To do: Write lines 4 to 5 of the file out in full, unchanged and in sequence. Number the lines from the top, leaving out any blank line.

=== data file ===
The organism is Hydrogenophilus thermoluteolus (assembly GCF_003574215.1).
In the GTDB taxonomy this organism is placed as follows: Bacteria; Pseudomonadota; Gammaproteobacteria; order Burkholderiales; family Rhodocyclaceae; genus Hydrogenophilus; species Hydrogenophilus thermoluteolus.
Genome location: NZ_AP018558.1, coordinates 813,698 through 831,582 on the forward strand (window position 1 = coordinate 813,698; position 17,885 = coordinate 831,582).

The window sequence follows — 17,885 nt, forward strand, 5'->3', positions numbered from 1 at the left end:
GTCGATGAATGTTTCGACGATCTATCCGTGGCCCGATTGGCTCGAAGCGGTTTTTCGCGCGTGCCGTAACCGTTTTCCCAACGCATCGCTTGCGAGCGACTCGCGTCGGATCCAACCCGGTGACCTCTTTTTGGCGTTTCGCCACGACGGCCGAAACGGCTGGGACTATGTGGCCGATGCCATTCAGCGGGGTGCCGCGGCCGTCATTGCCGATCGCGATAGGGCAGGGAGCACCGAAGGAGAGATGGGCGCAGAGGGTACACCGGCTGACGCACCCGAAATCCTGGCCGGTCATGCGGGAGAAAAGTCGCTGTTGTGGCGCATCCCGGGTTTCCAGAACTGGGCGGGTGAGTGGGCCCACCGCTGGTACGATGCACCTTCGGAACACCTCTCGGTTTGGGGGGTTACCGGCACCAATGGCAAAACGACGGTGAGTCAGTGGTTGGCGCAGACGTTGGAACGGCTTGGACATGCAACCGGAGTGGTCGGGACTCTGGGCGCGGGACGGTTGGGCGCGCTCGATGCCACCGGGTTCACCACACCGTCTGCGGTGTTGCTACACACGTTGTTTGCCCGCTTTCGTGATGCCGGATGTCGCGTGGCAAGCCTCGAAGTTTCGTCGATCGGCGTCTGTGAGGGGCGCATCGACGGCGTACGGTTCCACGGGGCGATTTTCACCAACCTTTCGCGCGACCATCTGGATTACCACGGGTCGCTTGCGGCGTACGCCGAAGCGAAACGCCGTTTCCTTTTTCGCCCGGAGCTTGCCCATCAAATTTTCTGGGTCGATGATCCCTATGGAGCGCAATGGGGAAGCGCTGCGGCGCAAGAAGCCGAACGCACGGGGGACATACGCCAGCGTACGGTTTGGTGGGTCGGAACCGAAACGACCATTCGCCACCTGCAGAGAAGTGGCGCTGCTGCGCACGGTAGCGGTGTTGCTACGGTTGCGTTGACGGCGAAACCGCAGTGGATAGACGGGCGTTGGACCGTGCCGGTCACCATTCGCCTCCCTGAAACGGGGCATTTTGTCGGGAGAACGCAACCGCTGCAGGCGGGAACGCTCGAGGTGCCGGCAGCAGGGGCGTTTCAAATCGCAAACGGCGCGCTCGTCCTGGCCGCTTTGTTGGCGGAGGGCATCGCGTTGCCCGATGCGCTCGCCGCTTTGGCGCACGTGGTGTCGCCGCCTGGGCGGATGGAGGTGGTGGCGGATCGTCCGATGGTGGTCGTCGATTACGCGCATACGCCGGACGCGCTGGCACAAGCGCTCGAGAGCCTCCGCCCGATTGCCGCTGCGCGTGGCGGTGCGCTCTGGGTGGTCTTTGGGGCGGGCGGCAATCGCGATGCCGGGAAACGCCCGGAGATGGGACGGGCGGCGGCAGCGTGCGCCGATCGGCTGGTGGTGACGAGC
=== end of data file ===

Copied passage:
The window sequence follows — 17,885 nt, forward strand, 5'->3', positions numbered from 1 at the left end:
GTCGATGAATGTTTCGACGATCTATCCGTGGCCCGATTGGCTCGAAGCGGTTTTTCGCGCGTGCCGTAACCGTTTTCCCAACGCATCGCTTGCGAGCGACTCGCGTCGGATCCAACCCGGTGACCTCTTTTTGGCGTTTCGCCACGACGGCCGAAACGGCTGGGACTATGTGGCCGATGCCATTCAGCGGGGTGCCGCGGCCGTCATTGCCGATCGCGATAGGGCAGGGAGCACCGAAGGAGAGATGGGCGCAGAGGGTACACCGGCTGACGCACCCGAAATCCTGGCCGGTCATGCGGGAGAAAAGTCGCTGTTGTGGCGCATCCCGGGTTTCCAGAACTGGGCGGGTGAGTGGGCCCACCGCTGGTACGATGCACCTTCGGAACACCTCTCGGTTTGGGGGGTTACCGGCACCAATGGCAAAACGACGGTGAGTCAGTGGTTGGCGCAGACGTTGGAACGGCTTGGACATGCAACCGGAGTGGTCGGGACTCTGGGCGCGGGACGGTTGGGCGCGCTCGATGCCACCGGGTTCACCACACCGTCTGCGGTGTTGCTACACACGTTGTTTGCCCGCTTTCGTGATGCCGGATGTCGCGTGGCAAGCCTCGAAGTTTCGTCGATCGGCGTCTGTGAGGGGCGCATCGACGGCGTACGGTTCCACGGGGCGATTTTCACCAACCTTTCGCGCGACCATCTGGATTACCACGGGTCGCTTGCGGCGTACGCCGAAGCGAAACGCCGTTTCCTTTTTCGCCCGGAGCTTGCCCATCAAATTTTCTGGGTCGATGATCCCTATGGAGCGCAATGGGGAAGCGCTGCGGCGCAAGAAGCCGAACGCACGGGGGACATACGCCAGCGTACGGTTTGGTGGGTCGGAACCGAAACGACCATTCGCCACCTGCAGAGAAGTGGCGCTGCTGCGCACGGTAGCGGTGTTGCTACGGTTGCGTTGACGGCGAAACCGCAGTGGATAGACGGGCGTTGGACCGTGCCGGTCACCATTCGCCTCCCTGAAACGGGGCATTTTGTCGGGAGAACGCAACCGCTGCAGGCGGGAACGCTCGAGGTGCCGGCAGCAGGGGCGTTTCAAATCGCAAACGGCGCGCTCGTCCTGGCCGCTTTGTTGGCGGAGGGCATCGCGTTGCCCGATGCGCTCGCCGCTTTGGCGCACGTGGTGTCGCCGCCTGGGCGGATGGAGGTGGTGGCGGATCGTCCGATGGTGGTCGTCGATTACGCGCATACGCCGGACGCGCTGGCACAAGCGCTCGAGAGCCTCCGCCCGATTGCCGCTGCGCGTGGCGGTGCGCTCTGGGTGGTCTTTGGGGCGGGCGGCAATCGCGATGCCGGGAAACGCCCGGAGATGGGACGGGCGGCGGCAGCGTGCGCCGATCGGCTGGTGGTGACGAGC